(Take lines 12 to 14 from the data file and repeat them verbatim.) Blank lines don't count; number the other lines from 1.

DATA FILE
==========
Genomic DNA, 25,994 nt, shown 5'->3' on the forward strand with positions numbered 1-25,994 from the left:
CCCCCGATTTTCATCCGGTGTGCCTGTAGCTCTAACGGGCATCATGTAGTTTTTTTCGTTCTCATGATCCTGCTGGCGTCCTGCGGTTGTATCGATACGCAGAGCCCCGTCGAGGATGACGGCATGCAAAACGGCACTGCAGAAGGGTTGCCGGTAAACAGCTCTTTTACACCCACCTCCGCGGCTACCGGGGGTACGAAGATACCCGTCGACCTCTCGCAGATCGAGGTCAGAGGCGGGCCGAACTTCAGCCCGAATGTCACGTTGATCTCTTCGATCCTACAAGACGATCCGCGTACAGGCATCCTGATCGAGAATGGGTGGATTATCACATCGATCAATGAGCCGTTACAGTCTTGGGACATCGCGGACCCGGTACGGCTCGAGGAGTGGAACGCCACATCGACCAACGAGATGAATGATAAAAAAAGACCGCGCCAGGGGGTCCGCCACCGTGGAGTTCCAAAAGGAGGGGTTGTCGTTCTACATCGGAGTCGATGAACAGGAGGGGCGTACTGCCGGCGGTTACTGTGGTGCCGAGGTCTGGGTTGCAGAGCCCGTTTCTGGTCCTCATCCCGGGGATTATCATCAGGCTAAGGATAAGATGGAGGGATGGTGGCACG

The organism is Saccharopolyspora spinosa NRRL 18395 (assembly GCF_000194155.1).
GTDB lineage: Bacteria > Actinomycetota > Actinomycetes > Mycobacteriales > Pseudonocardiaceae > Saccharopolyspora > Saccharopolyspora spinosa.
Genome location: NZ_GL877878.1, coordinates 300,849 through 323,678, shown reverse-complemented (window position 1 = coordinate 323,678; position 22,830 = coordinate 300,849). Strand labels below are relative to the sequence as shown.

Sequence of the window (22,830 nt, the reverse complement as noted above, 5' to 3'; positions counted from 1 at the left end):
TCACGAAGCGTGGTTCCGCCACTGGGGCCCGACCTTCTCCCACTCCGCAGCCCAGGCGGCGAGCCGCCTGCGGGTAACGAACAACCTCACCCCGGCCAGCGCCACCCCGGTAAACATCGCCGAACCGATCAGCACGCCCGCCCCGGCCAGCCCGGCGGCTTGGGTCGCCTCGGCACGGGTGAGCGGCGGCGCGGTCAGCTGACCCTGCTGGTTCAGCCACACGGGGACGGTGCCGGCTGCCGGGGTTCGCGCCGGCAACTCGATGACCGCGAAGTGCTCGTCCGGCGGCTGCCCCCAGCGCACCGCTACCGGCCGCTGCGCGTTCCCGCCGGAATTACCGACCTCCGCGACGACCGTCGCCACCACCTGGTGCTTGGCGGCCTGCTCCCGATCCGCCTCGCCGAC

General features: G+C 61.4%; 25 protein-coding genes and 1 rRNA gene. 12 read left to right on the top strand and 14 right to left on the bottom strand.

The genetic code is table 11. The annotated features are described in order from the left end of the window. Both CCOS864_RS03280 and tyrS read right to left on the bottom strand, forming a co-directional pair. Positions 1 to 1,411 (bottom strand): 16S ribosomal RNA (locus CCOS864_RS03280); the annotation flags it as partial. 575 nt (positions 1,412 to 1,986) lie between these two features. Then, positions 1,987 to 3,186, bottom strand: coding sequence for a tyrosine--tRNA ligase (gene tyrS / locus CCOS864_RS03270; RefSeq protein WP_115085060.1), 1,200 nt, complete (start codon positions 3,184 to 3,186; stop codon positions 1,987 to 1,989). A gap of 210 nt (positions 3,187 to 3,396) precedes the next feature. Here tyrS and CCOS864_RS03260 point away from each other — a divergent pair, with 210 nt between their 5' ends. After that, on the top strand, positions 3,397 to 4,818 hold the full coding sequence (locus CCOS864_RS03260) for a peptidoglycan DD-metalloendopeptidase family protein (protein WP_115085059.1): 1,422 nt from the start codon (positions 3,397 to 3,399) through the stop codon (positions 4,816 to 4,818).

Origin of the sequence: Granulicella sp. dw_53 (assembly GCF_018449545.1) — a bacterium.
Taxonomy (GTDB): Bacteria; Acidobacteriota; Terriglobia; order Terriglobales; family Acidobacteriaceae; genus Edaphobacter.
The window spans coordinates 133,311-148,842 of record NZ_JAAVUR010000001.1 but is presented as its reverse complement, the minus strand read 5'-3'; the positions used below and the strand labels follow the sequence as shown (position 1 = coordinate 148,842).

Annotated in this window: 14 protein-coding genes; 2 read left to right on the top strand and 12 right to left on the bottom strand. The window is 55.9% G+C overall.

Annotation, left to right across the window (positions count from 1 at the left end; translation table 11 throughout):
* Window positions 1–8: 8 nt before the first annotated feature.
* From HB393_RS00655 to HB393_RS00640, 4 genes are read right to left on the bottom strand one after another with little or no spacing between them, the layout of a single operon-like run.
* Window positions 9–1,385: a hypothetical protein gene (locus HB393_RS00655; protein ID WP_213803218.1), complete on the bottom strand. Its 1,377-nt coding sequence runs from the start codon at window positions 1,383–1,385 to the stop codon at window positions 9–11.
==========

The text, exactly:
The window spans coordinates 133,311-148,842 of record NZ_JAAVUR010000001.1 but is presented as its reverse complement, the minus strand read 5'-3'; the positions used below and the strand labels follow the sequence as shown (position 1 = coordinate 148,842).

Annotated in this window: 14 protein-coding genes; 2 read left to right on the top strand and 12 right to left on the bottom strand. The window is 55.9% G+C overall.

Annotation, left to right across the window (positions count from 1 at the left end; translation table 11 throughout):